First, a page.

March 26th - April 1st Downloads
& DVDs
  • Aquaman:

    If you are a comic book aficionado, this movie Aquaman doesn't share a lot of history with what the various permutations of comics portrayed, beginning in the 1940s, and running sporadically through to the 2000s, with every new iteration seeming to bring with it a new origins story.  This version is its own origins story, and it plays out very well, aptly directed by James Wan (The Conjuring movies, Insidious series, and the Saw movies to name a few).  Wan uses Patrick Wilson as his lead bad guy (Wilson appeared in the Insidious and Conjuring films), and there are small references to his Annabelle movies in the background of the Aquaman movie too.  We start out with a lighthouse keeper named Tom Curry finding a strange woman on his remote island, who has been hurt.  He nurses her back to health, and learns that she is Atlanna, queen of Atlantis.  They fall in love, have a child, and because of the challenges in the undersea world that could endanger her husband and son, she leaves, promising to return.  The child, a boy, grows up to be Jason Momoa, taunted by the undersea legions as a half-breed, and teased by those on the surface.  What happens next, as he pursues his rightful seat on the throne of Atlantis, is an overly long series of events as the overarching quest for right and all that is holy propels Arthur, to his ultimate destiny.  At 2:29, it's too long by a half-hour and it takes us well into the third act for us to see Arthur Curry appearing to actually BE Aquaman.  I liked the movie well enough - it was entertaining, the special effects showing us the society under the sea were excellent, and everything that should have happened along the way occurred in just the right fashion.  Don't shut down when the credits start to roll, as there is one more scene that finishes the movie, and sets up the next one.  Rated 14A.


  • Second Act:

    Jennifer Lopez is a 40 year-old woman stuck in a low-end job with no real prospects until she creates a fake facebook page that gets the attention of a high-end finance company which feels that the fake "her" is the ideal person to take on a major consulting project for them.  You can see most of what occurs coming as this innocent and entertaining rom-com wends its way through the expected excitement of getting the big job, through the fear of getting caught, and into the meeting of someone who just might be Mr. Right. A second star of the show is New York City itself, as much of the action was filmed in the streets and in the businesses of the city that never sleeps, and those businesses were allowed to stay open and serve customers, so if it all seems real to you, that’s because it is!  As always, JLo works hard, she is believable, and she offers up a good reason to sit down and enjoy some mind candy. Also stars Vanessa Hudgens, Leah Remini, and Milo Ventimiglia from "This Is Us."  Rated 14A.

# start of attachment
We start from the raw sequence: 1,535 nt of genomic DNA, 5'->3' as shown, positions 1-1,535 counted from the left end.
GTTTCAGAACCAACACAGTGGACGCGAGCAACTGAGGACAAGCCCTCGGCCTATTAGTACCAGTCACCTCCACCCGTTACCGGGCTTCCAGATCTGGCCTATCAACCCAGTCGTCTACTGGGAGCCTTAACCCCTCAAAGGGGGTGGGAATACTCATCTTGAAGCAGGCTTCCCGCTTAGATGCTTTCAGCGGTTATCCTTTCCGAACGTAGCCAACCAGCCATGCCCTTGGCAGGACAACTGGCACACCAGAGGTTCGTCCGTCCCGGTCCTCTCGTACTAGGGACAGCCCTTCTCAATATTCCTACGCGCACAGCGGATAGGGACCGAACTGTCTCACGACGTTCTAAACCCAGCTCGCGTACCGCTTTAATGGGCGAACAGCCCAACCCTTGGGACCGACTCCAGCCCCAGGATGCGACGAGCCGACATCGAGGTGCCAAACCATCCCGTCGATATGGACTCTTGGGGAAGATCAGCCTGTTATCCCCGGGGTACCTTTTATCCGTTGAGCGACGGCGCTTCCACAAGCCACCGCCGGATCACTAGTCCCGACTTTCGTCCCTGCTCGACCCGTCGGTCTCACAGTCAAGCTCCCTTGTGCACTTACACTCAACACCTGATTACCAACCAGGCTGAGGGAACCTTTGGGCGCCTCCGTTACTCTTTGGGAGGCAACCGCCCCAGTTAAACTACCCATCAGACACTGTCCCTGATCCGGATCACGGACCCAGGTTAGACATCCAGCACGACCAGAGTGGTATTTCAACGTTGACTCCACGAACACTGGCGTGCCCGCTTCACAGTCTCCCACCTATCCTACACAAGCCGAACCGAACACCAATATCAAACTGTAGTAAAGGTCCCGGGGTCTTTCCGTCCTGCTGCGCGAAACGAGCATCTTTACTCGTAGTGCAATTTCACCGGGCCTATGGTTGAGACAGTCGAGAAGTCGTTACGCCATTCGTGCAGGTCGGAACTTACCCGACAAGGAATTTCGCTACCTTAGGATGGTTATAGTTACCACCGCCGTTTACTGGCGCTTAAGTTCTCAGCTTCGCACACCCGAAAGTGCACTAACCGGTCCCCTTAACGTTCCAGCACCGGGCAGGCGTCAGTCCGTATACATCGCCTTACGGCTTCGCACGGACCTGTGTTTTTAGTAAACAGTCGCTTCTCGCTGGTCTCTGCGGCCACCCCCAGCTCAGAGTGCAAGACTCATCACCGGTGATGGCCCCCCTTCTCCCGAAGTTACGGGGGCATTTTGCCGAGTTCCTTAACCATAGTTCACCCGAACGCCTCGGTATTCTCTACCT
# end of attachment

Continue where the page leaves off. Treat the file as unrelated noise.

• If Beale Street Could Talk:

    This film is got a lot of Oscar buzz, when it played in theatres, and it picked up a Best Supporting Actress award for Regina King.  It’s a relationship story set in Harlem in which a young pregnant woman is challenged by the fact that her fiancé Alonzo is not guilty of a crime for which he is charged.  Male lead playing Alonzo is Stephen James, a Toronto native ... the movie played to good reviews at the Toronto International Film Festival, but I have to say that, despite its excellent performances and fine direction, it was not something that I really enjoyed ... the payoff, for me, just wasn't there.  PG rating in most of Canada, R for sexually charged scenes, nudity, and coarse language in the U.S.

  • The Highwaymen (2019):

    This Netflix original film has an excellent cast and is another that is being released in theatres at the same time as its streaming release.  Kevin Costner and Woody Harrelson star as retired police officers Frank Hamer and Maney Gault respectively.   Set in 1934, Hamer and Gault are pulled out of retirement to use their skills to track down and capture the notorious bank robbers, Bonnie Parker and Clyde Barrow.  Oscar winner Kathy Bates also stars.  Rated 14A. 


    Osmosis (TV series 2019):

    A Netflix original series composed of four episodes tackles the standard response to problems in this near-future Parisian setting:  "There's an  app for that!."  In this case, it's an app for love, and it's keyed into the personal memories of the person's device.  But what if those memories can be manipulated?  Rated M for mature.

The Meg (2018):

Well, it's not even shark week, but you can have your own little celebration in this Jason Stathem vehicle in which he is the only person brave enough to try to rescue a research submarine that is on the ocean floor after having been attacked by "something big."  Turns out it's a Megalodon, a 70 foot-long shark believed extinct tens of thousands of years ago.  Rainn Wilson and Cliff Curtis also star in this set-in-China-but-filmed-in-New Zealand action thriller that, while serious, will make you chuckle, as we have seen most of this before in the Jaws movies.  Rated 14A. 



Don't Worry, He Won't Get Far on Foot (2018):

Based on actual events, Joaquin Phoenix stars as John Callahan, a young man severely injured in a car accident in which he was the impaired driver.  His alcoholism led him to that place, where he emerged a quadriplegic, and it appeared that his life was pretty much over.  While in rehab, he found that he had an ability to draw editorial cartoons, and with the help of his girlfriend (Rooney Mara) and his sponsor (Jonah Hill), he learns that perhaps there is a life worth living after all.  Set and shot in Portland, OR, home of the real-life John Callahan.  Rated 14A.